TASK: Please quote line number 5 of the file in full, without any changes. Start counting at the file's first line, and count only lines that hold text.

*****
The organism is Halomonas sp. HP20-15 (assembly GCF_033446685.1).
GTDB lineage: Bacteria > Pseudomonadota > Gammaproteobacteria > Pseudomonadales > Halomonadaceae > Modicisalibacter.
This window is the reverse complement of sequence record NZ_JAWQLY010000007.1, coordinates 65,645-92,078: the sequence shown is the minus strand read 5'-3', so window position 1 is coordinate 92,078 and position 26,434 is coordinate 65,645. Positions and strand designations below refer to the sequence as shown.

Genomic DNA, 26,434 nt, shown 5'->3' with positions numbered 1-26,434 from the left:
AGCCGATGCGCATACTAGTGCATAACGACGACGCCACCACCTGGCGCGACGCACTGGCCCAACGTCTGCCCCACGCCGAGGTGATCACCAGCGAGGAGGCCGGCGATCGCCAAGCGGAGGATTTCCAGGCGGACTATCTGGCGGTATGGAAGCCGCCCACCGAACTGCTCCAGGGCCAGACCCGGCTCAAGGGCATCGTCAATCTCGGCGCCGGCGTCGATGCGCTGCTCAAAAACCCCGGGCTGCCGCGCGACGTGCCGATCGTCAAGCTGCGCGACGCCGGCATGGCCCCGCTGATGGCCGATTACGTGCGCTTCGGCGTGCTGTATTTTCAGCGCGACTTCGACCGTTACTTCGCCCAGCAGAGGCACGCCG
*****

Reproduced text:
AGCCGATGCGCATACTAGTGCATAACGACGACGCCACCACCTGGCGCGACGCACTGGCCCAACGTCTGCCCCACGCCGAGGTGATCACCAGCGAGGAGGCCGGCGATCGCCAAGCGGAGGATTTCCAGGCGGACTATCTGGCGGTATGGAAGCCGCCCACCGAACTGCTCCAGGGCCAGACCCGGCTCAAGGGCATCGTCAATCTCGGCGCCGGCGTCGATGCGCTGCTCAAAAACCCCGGGCTGCCGCGCGACGTGCCGATCGTCAAGCTGCGCGACGCCGGCATGGCCCCGCTGATGGCCGATTACGTGCGCTTCGGCGTGCTGTATTTTCAGCGCGACTTCGACCGTTACTTCGCCCAGCAGAGGCACGCCG